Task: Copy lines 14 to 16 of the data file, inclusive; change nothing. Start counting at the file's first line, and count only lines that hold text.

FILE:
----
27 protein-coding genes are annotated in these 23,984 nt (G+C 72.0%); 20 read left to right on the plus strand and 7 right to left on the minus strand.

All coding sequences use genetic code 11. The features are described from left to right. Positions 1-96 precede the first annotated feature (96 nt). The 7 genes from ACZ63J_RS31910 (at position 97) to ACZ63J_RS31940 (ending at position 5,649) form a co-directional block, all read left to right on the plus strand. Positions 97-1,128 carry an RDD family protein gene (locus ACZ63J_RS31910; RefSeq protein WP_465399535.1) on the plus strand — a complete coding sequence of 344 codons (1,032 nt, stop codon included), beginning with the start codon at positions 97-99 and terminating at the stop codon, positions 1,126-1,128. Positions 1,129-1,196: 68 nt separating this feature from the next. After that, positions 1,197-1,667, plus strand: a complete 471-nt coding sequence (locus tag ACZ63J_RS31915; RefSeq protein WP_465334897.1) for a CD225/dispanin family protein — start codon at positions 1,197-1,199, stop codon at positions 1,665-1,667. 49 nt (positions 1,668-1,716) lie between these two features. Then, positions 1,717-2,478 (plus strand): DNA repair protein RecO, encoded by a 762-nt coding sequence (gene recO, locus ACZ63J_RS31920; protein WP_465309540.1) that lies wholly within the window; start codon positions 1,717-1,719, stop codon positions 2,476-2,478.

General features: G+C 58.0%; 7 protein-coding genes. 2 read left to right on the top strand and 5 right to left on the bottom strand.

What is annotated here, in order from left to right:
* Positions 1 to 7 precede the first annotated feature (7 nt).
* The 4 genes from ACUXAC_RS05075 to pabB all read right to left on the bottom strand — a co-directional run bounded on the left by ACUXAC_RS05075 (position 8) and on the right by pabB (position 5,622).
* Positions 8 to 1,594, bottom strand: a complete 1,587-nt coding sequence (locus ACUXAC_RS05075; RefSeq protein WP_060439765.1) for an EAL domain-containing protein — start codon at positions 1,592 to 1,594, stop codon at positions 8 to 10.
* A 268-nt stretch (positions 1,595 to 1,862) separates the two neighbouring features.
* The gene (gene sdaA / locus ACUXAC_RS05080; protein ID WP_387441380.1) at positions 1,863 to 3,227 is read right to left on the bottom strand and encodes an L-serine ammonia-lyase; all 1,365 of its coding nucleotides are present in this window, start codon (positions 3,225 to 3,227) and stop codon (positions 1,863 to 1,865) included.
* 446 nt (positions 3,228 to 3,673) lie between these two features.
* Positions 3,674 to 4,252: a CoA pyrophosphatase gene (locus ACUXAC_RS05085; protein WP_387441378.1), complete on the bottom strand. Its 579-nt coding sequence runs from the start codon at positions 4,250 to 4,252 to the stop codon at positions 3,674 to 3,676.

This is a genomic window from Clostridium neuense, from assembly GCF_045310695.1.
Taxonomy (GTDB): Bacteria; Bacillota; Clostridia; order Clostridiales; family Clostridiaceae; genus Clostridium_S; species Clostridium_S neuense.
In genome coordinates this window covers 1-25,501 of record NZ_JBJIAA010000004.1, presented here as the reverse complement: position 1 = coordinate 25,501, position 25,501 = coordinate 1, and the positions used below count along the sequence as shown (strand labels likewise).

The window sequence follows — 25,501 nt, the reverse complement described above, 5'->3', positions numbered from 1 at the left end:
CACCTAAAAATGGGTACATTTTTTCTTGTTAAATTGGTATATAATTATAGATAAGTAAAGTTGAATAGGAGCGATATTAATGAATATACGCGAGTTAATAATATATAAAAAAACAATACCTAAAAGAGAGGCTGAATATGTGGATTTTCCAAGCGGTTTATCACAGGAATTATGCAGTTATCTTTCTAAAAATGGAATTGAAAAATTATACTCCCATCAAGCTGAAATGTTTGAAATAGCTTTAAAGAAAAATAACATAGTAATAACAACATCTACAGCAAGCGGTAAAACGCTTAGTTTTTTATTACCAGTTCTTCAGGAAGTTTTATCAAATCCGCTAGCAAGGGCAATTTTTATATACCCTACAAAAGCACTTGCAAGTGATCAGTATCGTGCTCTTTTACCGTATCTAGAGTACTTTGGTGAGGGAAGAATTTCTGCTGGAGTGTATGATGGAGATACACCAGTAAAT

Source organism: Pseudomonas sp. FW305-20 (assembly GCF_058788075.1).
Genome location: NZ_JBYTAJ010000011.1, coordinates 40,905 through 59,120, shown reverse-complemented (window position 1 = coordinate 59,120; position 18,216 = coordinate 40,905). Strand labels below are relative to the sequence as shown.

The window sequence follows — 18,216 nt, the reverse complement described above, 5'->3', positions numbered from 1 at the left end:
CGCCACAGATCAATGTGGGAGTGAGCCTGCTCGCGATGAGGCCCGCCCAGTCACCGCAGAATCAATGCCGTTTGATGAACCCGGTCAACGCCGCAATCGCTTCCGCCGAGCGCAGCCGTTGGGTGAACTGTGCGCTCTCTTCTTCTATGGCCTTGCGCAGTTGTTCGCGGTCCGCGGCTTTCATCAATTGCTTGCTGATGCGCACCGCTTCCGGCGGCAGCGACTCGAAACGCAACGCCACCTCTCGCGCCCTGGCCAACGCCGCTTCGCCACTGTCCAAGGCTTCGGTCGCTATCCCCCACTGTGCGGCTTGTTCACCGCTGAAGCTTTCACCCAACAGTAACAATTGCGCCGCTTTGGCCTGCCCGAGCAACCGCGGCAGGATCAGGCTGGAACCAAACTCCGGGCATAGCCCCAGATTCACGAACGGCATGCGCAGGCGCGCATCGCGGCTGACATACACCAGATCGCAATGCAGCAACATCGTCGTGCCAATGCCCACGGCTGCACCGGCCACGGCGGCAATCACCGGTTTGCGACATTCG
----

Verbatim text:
In genome coordinates this window covers 1-25,501 of record NZ_JBJIAA010000004.1, presented here as the reverse complement: position 1 = coordinate 25,501, position 25,501 = coordinate 1, and the positions used below count along the sequence as shown (strand labels likewise).

The window sequence follows — 25,501 nt, the reverse complement described above, 5'->3', positions numbered from 1 at the left end:
CACCTAAAAATGGGTACATTTTTTCTTGTTAAATTGGTATATAATTATAGATAAGTAAAGTTGAATAGGAGCGATATTAATGAATATACGCGAGTTAATAATATATAAAAAAACAATACCTAAAAGAGAGGCTGAATATGTGGATTTTCCAAGCGGTTTATCACAGGAATTATGCAGTTATCTTTCTAAAAATGGAATTGAAAAATTATACTCCCATCAAGCTGAAATGTTTGAAATAGCTTTAAAGAAAAATAACATAGTAATAACAACATCTACAGCAAGCGGTAAAACGCTTAGTTTTTTATTACCAGTTCTTCAGGAAGTTTTATCAAATCCGCTAGCAAGGGCAATTTTTATATACCCTACAAAAGCACTTGCAAGTGATCAGTATCGTGCTCTTTTACCGTATCTAGAGTACTTTGGTGAGGGAAGAATTTCTGCTGGAGTGTATGATGGAGATACACCAGTAAAT